Race matters when it comes to obesity and prostate cancer

Could obesity be to blame for the higher rates of prostate cancer in African American men?  According to a new study from the University Of Washington School Of Nursing and the Fred Hutchinson Cancer Research Center in Seattle – yes, obesity might play a role.  The study suggests that obesity, a known risk factor for prostate cancer, poses an even greater risk for African American men.


According to the National Cancer Institute there were about233,000 new cases of prostate cancer diagnosed in America last year. There were also an estimated 29,480 deaths from prostate cancer in 2014.  Prostate cancer has been found to occur more often in men of African descent, whether African-American or Afro-Caribbean.   Black men are actually more than twice as likely to die of prostate cancer as their Caucasian counterparts.  The reasons for the racial and ethnic disparities when it comes to prostate cancer are still unclear, but what we do know is that this silent-killer occurs less often in Asian-American and Hispanic men, compared to those who are Black or White. 

Aside from race, other prostate cancer risk factors include:

• Genetics: Men with a father or brother with prostate cancer are twice as likely to develop the disease; having 3 or more relatives with prostate cancer makes a diagnosis almost certain

• Age: More than 65 percent of prostate cancers occur in men over 65

• Weight: Obese men, those with a BMI over 30, are 33 percent more likely to die after a prostate cancer diagnosis


And of course the race risk factor means that African American men have a 60% increased risk of prostate cancer over whitemen. Not only do African American men have the highest rate of new prostate cancer cases in the U.S., but they also have the highest proportion of aggressive prostate cancers.  Researchers say that targeting obesity could help reduce the number of black men affected by this cancer down.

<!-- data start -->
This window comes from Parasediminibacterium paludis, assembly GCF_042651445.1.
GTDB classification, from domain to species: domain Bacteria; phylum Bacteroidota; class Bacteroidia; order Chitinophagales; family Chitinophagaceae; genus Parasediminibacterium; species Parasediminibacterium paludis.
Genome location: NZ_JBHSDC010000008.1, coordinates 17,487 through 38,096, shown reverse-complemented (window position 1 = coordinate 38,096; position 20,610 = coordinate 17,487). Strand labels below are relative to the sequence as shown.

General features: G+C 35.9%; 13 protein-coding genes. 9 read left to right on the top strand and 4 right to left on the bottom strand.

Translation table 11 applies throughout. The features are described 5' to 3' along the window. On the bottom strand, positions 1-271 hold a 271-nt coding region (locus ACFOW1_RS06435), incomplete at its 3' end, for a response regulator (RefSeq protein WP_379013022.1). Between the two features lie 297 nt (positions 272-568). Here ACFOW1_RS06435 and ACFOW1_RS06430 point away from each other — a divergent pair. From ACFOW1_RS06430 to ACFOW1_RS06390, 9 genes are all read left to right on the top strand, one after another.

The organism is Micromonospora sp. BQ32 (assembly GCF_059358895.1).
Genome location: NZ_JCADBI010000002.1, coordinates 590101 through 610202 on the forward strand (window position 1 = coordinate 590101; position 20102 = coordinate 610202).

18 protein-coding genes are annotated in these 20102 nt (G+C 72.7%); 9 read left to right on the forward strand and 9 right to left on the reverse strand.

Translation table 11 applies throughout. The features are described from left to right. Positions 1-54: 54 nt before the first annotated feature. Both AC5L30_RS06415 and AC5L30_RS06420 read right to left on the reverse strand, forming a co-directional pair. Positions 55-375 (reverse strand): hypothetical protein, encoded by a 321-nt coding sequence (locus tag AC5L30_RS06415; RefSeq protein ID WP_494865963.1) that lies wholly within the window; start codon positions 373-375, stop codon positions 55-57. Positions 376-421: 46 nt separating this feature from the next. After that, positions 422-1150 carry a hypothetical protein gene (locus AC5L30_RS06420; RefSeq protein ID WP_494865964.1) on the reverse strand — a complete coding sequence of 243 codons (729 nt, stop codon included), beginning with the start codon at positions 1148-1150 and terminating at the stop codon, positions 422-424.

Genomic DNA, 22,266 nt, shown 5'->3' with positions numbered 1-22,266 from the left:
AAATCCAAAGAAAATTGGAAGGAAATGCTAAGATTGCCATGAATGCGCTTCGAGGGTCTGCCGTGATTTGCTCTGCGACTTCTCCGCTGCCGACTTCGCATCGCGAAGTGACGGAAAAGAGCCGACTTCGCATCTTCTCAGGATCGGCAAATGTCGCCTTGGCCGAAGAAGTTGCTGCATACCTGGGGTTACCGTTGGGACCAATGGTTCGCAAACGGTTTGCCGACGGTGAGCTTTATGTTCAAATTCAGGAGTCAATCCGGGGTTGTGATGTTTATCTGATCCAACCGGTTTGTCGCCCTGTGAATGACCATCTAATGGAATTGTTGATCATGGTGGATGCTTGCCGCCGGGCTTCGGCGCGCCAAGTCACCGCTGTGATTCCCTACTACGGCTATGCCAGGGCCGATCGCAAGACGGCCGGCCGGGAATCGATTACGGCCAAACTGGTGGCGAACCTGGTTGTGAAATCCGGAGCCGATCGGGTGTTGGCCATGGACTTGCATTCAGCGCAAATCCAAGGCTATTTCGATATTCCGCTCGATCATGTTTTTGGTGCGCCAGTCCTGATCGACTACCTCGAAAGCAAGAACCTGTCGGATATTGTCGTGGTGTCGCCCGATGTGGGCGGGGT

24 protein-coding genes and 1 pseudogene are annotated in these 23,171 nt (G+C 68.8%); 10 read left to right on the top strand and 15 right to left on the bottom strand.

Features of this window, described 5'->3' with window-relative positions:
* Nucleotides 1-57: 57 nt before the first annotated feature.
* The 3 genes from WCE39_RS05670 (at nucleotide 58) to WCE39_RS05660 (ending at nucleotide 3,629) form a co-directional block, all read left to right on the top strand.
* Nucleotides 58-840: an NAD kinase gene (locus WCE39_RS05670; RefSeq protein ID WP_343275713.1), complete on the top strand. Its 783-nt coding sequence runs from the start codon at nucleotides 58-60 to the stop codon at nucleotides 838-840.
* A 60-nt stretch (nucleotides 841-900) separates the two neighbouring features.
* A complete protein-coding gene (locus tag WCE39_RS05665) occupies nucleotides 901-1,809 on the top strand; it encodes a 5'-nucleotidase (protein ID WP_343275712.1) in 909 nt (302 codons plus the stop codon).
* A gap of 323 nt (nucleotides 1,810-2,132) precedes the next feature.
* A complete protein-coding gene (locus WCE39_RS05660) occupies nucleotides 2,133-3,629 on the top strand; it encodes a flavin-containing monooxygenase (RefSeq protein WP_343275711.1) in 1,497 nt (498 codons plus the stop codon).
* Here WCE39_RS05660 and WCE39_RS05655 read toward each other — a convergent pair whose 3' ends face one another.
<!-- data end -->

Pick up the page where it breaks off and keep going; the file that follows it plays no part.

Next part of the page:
The study used data from a previous trial that followed the health of about 3,500 African American and almost 23,000 non-Hispanic white men over ten years from 2001 to 2011. All the men analyzed were at least 55 years or older.  About 6 years into the study, they found 270 prostate cancer cases among the African American men and 1,453 among white men.  Just as previous statistics show, that’s about a 60% increased risk of prostate cancer in black men compared to white.   When reviewing the body mass index, or BMI, of participants – Black men with BMI’s that categorized them as obese had a 103% higher risk of prostate cancer.   Obesity was tied to additional prostate cancer risk among African Americans, but not among white men. Black men who had normal weight and BMI only had a 28% higher risk of getting prostate cancer compared to white men.  This is a huge difference.  The researchers can’t explain why African American men’s risk may be influenced more by obesity than it is for white men, so clearly more research is needed.  But if losing weight can reduce your risk of prostate cancer by 70%, then it’s definitely worth a shot.